Soft tissue examination of the patient should start with extra-oral examination of patient's lips at rest and the smile line. Patients who show the cervical area of the teeth and the adjacent gingival when they smile are considered high risk [Figure 2] as close attention needs to be given to bone and soft tissue defects, emergence profile of the implant and the material used as abutment to achieve good esthetic results. [19]
Figure 2: High smile line showing the cervical margins of teeth are considered a high risk for achieving optimum esthetics

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In some cases where the patient is a denture wearer and shows pink acrylic [Figure 3] the final implant prosthesis can be made in such a way that it improves the patients smile line [Figure 4].
Figure 3: High smile line in a patient wearing partial denture, showing the pink acrylic

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Figure 4: Same patient as in Figure 3 after a full-arch implant-supported bridge

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Intraorally, the width of the attached gingiva and its thickness will determine the extent of soft tissue correction needed. Implants placed inside the attached gingiva are easier to clean and hence less likely to accumulate plaque. If the gingiva is thin, then the metal of the abutment and implant neck may show through, giving the gingiva a bluish tinge.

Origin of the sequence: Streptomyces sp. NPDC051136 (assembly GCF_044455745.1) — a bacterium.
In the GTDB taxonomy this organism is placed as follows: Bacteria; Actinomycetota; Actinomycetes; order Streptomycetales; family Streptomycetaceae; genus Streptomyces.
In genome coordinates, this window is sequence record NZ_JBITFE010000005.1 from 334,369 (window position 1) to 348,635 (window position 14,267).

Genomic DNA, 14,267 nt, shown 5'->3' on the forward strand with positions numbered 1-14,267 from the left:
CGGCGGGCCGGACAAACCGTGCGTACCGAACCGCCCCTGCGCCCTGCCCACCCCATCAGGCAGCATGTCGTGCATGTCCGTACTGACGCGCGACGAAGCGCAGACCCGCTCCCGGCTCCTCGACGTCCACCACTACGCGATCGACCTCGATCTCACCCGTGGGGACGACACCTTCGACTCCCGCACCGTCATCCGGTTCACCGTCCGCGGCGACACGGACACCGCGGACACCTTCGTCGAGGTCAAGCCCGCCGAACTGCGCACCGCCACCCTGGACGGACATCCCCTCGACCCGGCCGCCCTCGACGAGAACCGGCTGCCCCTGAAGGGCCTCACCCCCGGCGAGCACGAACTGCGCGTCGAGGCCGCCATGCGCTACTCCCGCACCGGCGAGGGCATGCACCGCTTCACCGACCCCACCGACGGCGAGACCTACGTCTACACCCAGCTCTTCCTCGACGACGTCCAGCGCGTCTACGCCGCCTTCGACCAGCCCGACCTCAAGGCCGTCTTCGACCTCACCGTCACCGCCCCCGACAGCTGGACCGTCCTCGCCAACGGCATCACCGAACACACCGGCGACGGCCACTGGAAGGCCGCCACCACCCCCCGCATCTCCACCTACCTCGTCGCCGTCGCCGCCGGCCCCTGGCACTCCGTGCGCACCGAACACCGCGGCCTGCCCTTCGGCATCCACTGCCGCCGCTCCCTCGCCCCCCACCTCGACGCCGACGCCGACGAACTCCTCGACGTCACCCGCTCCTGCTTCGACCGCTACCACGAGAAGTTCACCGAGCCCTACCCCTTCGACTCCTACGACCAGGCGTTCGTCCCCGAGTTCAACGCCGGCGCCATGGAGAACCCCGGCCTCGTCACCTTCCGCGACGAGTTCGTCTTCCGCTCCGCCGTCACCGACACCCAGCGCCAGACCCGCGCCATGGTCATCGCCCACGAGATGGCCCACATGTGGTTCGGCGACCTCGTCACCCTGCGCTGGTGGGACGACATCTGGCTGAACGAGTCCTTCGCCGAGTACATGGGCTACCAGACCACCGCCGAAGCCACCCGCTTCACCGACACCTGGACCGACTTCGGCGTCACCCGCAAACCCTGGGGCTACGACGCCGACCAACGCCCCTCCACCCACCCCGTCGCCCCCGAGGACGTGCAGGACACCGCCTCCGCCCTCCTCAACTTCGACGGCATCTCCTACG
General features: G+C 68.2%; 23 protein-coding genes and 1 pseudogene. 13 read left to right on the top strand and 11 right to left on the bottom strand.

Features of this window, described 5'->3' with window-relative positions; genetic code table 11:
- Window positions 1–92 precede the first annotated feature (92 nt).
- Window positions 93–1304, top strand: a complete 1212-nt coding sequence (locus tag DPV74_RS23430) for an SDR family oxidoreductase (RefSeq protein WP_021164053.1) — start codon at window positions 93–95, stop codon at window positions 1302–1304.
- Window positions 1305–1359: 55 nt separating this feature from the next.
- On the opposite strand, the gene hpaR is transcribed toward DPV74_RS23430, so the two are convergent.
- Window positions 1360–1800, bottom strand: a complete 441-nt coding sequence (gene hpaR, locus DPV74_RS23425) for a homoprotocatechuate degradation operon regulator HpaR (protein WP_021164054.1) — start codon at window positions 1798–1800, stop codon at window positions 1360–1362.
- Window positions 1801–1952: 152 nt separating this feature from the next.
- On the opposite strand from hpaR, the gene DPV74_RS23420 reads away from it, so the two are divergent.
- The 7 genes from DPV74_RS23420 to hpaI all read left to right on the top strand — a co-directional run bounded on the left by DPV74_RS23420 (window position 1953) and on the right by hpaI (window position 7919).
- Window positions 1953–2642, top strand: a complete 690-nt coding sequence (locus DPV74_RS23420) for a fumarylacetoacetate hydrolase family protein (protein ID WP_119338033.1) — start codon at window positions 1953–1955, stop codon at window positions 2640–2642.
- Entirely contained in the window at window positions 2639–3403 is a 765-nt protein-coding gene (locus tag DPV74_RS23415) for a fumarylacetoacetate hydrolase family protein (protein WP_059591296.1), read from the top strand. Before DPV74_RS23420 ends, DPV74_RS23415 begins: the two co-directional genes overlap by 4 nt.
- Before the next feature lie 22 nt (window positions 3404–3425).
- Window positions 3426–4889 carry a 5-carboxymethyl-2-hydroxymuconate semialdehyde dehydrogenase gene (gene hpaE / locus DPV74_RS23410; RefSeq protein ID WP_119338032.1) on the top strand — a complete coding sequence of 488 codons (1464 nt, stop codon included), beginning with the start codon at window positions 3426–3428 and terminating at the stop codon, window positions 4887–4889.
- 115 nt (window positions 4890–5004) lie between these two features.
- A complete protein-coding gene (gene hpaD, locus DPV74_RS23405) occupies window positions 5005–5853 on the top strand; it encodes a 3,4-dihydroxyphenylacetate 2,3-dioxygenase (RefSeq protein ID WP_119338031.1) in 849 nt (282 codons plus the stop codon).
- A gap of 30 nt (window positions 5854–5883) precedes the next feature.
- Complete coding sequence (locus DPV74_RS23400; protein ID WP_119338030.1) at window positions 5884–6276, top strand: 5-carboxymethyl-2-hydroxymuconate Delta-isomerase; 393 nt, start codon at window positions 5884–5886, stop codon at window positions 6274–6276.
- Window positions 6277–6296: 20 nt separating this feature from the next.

A simple and quick way of conducting periodontal examination is by carrying out a basic periodontal examination and recording the score (BPE score), a system recommended by the British Society of Periodontology in the United Kingdom. The dentition is divided into sextants, as shown in [Table 3].

The World Health Organization probe has a black band that extends from 3.5 mm to 5.5 mm from the tip of the probe. This probe is used by "walking" the probe along the buccal and lingual gingival sulcus of all the teeth present, and the highest score recorded in the sextant is noted. The scores, how it is measured and their relevance are listed in [Table 4].
Table 3: Division of dentition into sextants for measuring and recording the BPE scores as recommended by the British society of periodontology


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Table 4: Basic periodontal examination, how to record scores and their relevance as recommended by the British society of periodontology


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A comprehensive periodontal examination (CPE) is then carried out in sextants with BPE score 3 and above and the treatment is planned accordingly. A CPE includes plaque and bleeding indices, measuring pocket depth, recession and attachment loss, mobility and furcation involvement of all teeth.

Hard tissue examination should include evaluation of teeth and the bone. The number of teeth decayed, missing and restored should be recorded. All conservative dentistry procedures like restoration of carious teeth and endodontic procedures should be carried out before placing implants. When teeth are lost and the edentulous space is not restored for a long time, there is a tendency of adjacent teeth to migrate into the edentulous space. [20] The adjacent teeth may tilt into the space or rotate [Figure 5].